Dear Brothers and Sisters,
Why on earth am I posting something about Advent and Christmas in the Octave of All Saints?
In too many ways the ‘world’ steals goodness from the Advent season. Advent is swamped and washed away by premature celebration experienced in the proliferation of gatherings and events which crowd our December calendars. We are left exhausted and harried, even though the reason for our merriment, Christ’s Nativity, has not yet happened. This often means Christmas Eve and the Feast of the the Nativity seem anticlimactic and are accompanied by an unfortunate sense of relief – “I’m glad THAT is over with.” We are cheated and robbed of the exceptional gifts of expectation and anticipation. The culture refuses to do what we ask of all our children – wait until Christmas before opening the presents. Waiting means reflecting on the value of things desired. Waiting in hope is a posture of heart and mind we all need to cultivate. The thing desired, once obtained, is all the more treasured, its beauty and worth more keenly felt and seen.
The Church in Advent relives the waiting of the darkened world for the appearance of Messiah. We reinsert ourselves Scripturally and emotionally in the place of fasting, seeking, repentance, and expectation of the Kingdom’s coming with the birth of David’s true son. The Nativity rejoices in the fulfillment of Promise in the visible appearing of the Son of God to the world. And THAT is when the celebrations need to begin. The Church has set aside Twelve Days for all the good stuff, from Nativity to Epiphany (Theophany).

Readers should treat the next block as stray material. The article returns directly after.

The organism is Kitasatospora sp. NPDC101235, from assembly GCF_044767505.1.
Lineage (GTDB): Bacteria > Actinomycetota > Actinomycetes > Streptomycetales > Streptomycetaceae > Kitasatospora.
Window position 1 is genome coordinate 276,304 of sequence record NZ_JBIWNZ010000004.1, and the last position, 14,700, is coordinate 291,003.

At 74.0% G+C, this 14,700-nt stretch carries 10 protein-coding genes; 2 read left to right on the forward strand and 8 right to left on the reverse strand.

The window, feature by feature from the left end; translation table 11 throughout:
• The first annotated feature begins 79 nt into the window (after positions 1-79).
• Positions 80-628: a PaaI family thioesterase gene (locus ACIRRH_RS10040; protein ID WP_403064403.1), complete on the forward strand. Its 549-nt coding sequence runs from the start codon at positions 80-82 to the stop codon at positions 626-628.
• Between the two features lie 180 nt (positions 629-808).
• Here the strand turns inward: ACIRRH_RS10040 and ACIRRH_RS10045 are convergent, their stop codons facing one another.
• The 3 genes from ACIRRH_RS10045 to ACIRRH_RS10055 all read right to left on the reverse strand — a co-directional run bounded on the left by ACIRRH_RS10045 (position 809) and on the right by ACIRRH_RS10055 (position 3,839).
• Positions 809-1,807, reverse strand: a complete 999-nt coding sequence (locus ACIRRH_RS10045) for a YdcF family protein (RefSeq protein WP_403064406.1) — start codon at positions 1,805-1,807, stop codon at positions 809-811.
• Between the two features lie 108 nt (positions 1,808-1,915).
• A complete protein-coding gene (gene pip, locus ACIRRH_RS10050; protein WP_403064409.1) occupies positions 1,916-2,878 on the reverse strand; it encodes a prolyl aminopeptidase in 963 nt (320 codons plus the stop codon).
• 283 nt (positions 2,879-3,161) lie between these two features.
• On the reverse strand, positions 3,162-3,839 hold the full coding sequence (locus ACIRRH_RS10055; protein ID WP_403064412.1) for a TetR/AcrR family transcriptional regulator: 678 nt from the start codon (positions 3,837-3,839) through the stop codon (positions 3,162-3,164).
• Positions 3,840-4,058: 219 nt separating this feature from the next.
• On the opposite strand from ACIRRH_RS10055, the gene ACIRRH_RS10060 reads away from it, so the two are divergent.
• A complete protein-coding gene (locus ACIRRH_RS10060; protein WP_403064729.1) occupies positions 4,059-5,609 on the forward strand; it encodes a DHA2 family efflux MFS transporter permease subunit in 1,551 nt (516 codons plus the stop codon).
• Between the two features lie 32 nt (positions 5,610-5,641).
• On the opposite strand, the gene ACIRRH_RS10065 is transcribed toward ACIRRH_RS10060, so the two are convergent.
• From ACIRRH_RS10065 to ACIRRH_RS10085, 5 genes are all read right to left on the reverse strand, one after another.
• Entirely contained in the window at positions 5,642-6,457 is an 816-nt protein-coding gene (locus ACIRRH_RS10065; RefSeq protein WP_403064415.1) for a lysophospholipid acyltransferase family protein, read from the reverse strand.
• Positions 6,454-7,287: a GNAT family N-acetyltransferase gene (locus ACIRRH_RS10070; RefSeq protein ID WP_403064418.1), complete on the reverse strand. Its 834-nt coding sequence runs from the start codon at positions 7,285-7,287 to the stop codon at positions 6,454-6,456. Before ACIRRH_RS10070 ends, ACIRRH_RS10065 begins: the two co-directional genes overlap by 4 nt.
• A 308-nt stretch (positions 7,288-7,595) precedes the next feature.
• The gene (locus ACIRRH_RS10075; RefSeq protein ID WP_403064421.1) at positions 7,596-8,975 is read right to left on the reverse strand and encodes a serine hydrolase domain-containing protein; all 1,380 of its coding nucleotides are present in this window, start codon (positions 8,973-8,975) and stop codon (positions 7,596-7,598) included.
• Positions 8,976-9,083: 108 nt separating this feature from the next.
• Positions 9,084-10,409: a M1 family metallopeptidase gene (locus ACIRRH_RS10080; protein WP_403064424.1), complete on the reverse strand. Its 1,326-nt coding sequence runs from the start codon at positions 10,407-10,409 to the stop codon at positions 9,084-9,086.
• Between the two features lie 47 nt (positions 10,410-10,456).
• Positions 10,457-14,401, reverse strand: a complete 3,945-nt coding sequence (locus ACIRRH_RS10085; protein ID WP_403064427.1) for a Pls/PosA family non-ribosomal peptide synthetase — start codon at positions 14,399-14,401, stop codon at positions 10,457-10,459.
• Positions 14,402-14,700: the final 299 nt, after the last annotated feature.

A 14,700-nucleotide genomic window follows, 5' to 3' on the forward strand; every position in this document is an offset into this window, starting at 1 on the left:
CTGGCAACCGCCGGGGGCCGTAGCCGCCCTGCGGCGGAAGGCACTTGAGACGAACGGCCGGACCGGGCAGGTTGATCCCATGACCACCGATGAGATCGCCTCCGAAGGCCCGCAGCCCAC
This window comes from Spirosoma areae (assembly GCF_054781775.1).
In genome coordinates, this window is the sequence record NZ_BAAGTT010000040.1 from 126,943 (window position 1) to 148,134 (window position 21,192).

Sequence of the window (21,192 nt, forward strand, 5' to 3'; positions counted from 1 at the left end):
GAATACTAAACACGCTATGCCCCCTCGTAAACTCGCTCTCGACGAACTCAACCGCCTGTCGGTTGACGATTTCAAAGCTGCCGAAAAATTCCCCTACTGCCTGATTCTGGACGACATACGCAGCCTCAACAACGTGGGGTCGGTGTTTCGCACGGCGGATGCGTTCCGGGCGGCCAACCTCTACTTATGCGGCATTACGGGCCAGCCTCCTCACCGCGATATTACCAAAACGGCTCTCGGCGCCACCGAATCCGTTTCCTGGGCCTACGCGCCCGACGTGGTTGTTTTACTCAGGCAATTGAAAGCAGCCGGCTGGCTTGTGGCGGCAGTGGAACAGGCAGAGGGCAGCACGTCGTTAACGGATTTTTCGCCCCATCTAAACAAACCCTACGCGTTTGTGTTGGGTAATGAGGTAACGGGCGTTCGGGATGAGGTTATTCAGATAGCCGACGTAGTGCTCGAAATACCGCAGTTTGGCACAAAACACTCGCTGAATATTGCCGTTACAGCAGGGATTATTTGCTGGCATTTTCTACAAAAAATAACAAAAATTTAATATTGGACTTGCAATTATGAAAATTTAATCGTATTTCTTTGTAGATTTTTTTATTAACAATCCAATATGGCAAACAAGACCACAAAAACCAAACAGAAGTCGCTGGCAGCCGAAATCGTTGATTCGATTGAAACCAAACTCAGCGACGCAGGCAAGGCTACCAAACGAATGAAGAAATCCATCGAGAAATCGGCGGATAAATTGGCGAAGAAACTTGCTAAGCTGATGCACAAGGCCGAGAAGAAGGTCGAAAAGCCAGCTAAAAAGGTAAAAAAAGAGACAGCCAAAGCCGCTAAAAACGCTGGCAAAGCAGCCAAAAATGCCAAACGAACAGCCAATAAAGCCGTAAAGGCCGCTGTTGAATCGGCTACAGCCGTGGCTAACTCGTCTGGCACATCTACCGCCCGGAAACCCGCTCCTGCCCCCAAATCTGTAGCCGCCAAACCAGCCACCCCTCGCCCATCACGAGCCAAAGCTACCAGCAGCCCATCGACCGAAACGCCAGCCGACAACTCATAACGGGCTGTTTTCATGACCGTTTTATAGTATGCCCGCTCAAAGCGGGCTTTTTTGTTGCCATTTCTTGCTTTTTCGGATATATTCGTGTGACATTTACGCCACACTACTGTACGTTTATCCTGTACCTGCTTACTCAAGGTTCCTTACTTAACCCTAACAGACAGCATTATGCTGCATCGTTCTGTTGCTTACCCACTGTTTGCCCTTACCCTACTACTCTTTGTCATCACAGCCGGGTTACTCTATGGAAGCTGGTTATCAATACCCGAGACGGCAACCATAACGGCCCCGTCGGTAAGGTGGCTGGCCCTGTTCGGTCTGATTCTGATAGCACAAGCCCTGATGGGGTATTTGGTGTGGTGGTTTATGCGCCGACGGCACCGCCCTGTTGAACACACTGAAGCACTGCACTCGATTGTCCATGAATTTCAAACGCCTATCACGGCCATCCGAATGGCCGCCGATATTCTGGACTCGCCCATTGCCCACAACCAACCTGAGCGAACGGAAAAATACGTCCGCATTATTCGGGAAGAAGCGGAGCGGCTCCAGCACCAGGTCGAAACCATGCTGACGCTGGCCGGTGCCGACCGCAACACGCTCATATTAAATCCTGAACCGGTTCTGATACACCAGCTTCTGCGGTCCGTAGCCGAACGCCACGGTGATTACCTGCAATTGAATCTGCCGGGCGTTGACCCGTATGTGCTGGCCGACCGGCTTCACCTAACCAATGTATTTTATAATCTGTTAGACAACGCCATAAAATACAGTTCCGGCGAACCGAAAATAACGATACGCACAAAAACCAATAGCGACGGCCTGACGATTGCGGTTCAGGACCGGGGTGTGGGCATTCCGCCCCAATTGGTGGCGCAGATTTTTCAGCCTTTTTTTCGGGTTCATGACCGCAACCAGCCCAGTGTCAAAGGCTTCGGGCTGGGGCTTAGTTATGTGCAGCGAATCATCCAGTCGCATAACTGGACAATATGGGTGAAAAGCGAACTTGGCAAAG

Are there ways to refuse the culture’s rip-tide sways and recover the cadence and spiritual significance of Advent and Christmastide? I think our national cultural habits are well entrenched and there is little hope in changing them. For many reasons it may not be possible or wise to excuse ourselves from what others do, so we will join them out of love, courtesy, and respect. But WE can begin now to plan our commitments, arrange our time, and move our priorities appropriately. We can insist that our own traditions reflect more truly the intentions of the season.
Some ideas (and I am certain you already have some and may have many others):
1. Observe Advent traditions and plan for them now (the Advent wreath, the Creche, decorating the tree on Christmas Eve (at least no earlier than the Rose Sunday).
2. Plan your visits and celebrations during the Twelve Days of Christmas. Encourage others in your family, work, ministries, and communities to do the same.
3. Why not leave some of the presents unopened Christmas morning and do one each day as long as they last throughout the Twelve Days?
4. Determine to attend the special services of Holy Communion during Christmastide (St. Stephen, St. John, Holy Innocents, and the Circumcision of Christ). Make a bigger deal of those days.
5. Become familiar with special traditions and foods associated with the seasons and particular days. Full Homely Divinity, (an Anglican site) or Fisheaters, (a Roman Catholic site) generally have good and practical suggestions. Of course, you may use any others you find surfing as well.
6. Plan some vacation time during the Twelve Days.
7. And what about a Twelfth Night festivity? An Epiphany House blessing? Chalking of the doors?
I thought if I sent this now we might still have adequate time to be self conscious about how we plan and prepare. Perhaps, at least in our part of the world, we might recover some meaningful traditions we have received from our Mother Church and through them more surely affirm and establish the rich truths and beauty of the faith to which we are called.
Anything worthwhile is worth planning and waiting for.